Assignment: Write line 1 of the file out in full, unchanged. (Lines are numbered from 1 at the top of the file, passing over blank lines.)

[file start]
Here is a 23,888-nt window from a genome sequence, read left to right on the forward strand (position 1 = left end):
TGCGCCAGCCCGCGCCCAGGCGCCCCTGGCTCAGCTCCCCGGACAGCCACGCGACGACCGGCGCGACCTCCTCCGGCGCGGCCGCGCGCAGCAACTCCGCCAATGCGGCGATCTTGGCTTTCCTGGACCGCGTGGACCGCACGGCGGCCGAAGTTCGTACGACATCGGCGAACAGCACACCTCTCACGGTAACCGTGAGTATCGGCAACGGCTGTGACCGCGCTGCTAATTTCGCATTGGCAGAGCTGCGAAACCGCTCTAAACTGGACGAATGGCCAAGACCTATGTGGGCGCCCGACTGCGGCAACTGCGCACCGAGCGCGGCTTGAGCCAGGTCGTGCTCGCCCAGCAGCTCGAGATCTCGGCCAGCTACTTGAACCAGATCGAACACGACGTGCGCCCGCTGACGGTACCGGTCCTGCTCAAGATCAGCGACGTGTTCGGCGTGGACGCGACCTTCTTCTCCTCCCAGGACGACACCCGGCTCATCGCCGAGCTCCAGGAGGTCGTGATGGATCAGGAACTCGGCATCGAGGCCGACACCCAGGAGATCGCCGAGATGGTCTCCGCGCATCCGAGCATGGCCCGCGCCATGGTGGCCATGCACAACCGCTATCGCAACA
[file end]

Here is a 23,888-nt window from a genome sequence, read left to right on the forward strand (position 1 = left end):